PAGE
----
Budget 2013: 'Put your hand up if you are not getting 50p tax cut': Ed Miliband denounces George Osborne in rowdy Commons scenes
Ed Miliband denounced “a more-of-the-same Budget from a downgraded Chancellor” as he tore into George Osborne for failing to keep his promises to produce economic recovery and for saddling families with higher taxes.
In rowdy Commons scenes, the Labour leader challenged Cabinet ministers to disclose whether they would benefit personally from next month’s “millionaire’s tax cut” when the top rate of income tax is reduced from 50p to 45p. He told them: “Just put your hand up if you are not getting the 50p tax cut.”
As ministers sat motionless, Mr Miliband taunted them: “At last the Cabinet are united, with a simple message: Thanks George – he’s cutting taxes for them, while raising them for everyone else.”
The Labour leader seized on the Chancellor’s admission – weeks after Britain lost its cherished triple-A credit rating with one agency – that growth forecasts for 2013 were being halved, while borrowing would rise.
“Under this Government, the bad news just doesn’t stop,” Mr Milband said. “’Wait for tomorrow’, the Chancellor says, ‘and I will be vindicated’. “But with this Chancellor tomorrow never comes. He’s the wrong man in the wrong place at the worst possible time for the country.”
Lindsay Hoyle, the deputy Commons Speaker, repeatedly intervened to urge calm on all sides of the House as Mr Miliband mixed mockery and humour to lambast Mr Osborne, but made no reference to Labour’s alternative economic medicine.
Mr Miliband said: “Today the Chancellor joined twitter. He could have got it all into 140 characters. ‘Growth down. Borrowing up. Families hit. And millionaires laughing all the way to the bank. #downgradedChancellor’.”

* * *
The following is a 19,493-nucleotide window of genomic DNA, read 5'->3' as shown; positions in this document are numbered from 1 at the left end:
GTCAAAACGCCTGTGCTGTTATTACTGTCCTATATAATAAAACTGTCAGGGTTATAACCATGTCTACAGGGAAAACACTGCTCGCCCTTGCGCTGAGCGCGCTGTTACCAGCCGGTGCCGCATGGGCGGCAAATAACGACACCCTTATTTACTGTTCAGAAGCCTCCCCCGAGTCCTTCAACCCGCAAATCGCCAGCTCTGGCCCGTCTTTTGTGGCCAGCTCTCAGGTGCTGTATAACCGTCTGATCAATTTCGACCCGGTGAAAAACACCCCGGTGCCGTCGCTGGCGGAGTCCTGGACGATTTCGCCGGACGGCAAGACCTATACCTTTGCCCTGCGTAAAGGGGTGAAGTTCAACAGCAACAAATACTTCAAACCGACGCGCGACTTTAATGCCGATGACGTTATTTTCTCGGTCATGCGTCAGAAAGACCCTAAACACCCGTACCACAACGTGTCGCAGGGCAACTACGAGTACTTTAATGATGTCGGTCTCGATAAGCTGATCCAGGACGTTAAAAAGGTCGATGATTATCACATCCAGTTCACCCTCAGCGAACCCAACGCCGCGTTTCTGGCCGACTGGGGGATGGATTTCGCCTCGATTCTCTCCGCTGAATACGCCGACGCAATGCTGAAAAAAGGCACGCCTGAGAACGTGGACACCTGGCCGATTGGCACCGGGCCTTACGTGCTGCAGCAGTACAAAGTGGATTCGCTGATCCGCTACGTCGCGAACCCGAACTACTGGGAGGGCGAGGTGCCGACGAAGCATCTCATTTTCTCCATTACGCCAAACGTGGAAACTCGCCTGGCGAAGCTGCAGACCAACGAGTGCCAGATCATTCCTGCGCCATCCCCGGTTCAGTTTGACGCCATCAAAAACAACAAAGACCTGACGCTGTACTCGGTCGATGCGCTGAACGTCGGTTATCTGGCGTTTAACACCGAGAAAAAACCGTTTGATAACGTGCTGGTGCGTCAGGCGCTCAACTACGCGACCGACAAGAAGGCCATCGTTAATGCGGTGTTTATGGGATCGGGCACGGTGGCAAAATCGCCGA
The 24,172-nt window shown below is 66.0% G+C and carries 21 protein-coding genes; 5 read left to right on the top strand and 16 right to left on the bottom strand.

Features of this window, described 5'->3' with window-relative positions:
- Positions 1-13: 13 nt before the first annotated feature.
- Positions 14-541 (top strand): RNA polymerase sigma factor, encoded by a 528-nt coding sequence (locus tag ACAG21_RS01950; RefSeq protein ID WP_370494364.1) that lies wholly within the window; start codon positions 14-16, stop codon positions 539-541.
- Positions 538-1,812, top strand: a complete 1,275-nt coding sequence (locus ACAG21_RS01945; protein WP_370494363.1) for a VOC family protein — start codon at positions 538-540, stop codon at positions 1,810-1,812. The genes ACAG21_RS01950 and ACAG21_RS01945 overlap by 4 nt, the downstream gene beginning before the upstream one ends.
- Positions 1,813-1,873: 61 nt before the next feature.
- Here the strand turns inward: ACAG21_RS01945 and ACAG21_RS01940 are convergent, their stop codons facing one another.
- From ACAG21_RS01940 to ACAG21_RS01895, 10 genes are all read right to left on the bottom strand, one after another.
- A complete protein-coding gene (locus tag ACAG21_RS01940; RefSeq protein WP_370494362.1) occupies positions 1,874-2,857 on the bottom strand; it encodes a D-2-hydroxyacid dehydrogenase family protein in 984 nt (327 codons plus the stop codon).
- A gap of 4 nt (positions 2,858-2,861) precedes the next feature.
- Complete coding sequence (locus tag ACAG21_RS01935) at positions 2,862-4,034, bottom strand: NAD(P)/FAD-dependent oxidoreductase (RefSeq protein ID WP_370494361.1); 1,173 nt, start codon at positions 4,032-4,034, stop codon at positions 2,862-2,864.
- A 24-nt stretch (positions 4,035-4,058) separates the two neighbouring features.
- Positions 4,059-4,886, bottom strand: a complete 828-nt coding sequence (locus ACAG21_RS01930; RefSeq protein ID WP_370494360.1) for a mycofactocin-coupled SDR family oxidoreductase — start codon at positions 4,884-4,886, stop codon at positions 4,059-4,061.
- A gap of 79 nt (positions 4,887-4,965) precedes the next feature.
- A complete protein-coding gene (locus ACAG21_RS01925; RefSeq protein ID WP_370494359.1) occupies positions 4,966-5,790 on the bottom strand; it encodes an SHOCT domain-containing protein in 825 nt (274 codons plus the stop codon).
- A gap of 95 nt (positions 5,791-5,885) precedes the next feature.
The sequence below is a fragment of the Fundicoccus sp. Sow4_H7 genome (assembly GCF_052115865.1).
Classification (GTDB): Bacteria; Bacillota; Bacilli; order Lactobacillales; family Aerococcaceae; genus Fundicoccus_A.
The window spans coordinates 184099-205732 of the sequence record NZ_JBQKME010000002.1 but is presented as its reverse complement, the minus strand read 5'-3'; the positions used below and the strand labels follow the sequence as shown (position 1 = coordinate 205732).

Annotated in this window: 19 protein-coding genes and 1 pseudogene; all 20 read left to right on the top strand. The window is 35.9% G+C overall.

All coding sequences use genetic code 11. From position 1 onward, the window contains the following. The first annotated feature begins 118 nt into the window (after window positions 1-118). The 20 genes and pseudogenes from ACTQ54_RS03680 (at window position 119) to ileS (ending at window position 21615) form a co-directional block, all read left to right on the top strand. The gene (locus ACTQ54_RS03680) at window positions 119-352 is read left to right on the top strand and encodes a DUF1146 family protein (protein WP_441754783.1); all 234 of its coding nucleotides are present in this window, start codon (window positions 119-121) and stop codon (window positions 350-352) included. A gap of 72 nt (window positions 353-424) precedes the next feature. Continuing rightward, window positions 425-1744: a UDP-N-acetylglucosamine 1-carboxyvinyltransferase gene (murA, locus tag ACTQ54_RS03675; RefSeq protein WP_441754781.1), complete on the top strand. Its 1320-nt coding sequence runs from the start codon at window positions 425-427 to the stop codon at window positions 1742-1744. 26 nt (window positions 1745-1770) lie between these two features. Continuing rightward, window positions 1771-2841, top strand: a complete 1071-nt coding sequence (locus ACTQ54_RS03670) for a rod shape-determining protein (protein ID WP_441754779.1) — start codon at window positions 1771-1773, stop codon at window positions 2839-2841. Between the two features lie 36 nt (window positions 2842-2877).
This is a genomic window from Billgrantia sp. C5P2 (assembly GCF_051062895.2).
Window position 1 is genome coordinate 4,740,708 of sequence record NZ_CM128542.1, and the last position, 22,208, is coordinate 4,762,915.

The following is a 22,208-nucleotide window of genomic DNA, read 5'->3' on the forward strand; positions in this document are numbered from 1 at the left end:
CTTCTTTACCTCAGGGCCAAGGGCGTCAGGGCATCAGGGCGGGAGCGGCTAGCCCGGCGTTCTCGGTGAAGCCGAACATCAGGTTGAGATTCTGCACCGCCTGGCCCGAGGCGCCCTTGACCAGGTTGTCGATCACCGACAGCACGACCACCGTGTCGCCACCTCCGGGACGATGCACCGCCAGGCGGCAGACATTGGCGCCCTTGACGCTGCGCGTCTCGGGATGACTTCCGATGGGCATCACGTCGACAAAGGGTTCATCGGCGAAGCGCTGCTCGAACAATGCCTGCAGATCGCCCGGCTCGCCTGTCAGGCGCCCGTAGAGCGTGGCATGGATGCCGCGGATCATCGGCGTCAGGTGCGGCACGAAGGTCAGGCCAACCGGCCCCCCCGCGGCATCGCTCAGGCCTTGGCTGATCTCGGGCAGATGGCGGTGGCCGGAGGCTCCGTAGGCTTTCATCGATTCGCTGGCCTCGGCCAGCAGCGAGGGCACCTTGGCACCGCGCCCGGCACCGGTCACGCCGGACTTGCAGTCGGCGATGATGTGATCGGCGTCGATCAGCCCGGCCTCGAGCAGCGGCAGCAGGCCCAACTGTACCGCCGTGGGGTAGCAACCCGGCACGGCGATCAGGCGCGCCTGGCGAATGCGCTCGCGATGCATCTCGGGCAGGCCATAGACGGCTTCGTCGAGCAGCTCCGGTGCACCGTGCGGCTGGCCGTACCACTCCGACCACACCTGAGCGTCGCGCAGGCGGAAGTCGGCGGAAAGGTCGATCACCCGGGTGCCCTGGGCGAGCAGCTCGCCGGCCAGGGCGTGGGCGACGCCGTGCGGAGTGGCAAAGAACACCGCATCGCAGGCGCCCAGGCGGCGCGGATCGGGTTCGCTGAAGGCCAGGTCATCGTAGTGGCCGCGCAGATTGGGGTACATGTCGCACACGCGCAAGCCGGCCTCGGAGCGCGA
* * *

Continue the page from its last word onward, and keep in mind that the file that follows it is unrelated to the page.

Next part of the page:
He claimed ministers had started jostling for position, with a “blame game” underway within the Cabinet over the Government’s performance and record.
“The Chancellor is lashed to the mast, not because of his judgement, but because of pride, not because of the facts, but because of ideology.
“And why does he stay in his job? Not because the country want him, not because his party want him, but because he is the Prime Minister’s last line of defence. The Bullingdon boys really are both in it together.”
Mr Osborne’s measures were broadly welcomed by Coalition MPs, but right-wing Conservatives suggested he should have acted more boldly to reduce the burden on businesses and entrepreneurs.
David Davis, the former shadow Home Secretary, called for capital gains tax to be “slashed”, further cuts to corporation tax for small companies and an extension of the employment allowance scheme.
He also argued that the planned carbon floor price, which would put British firms at a “unique disadvantage” with their foreign rivals, should be scrapped.
“If we do not take action to make our economy outperform our international competitors, we risk being stuck with low growth for decades,” Mr Davis said.
The former Cabinet minister, John Redwood, said the strategy of reducing the deficit by increasing taxes had “miscarried” as revenues had fallen as a result.
He said: “That is partly because they set tax rates that didn’t work - the higher rate of income tax and the capital gains tax rate is too high so we are actually going to get less capital gains tax receipts this year than in the previous year.”
Stephen Williams, the Liberal Democrat treasury spokesman, said: “The Government need to do more to get growth in our economy going. Liberal Democrats both inside and outside Government have called for that growth to come from extra capital spending, which is why I am pleased the Budget contains a further switch to finance more of it.”
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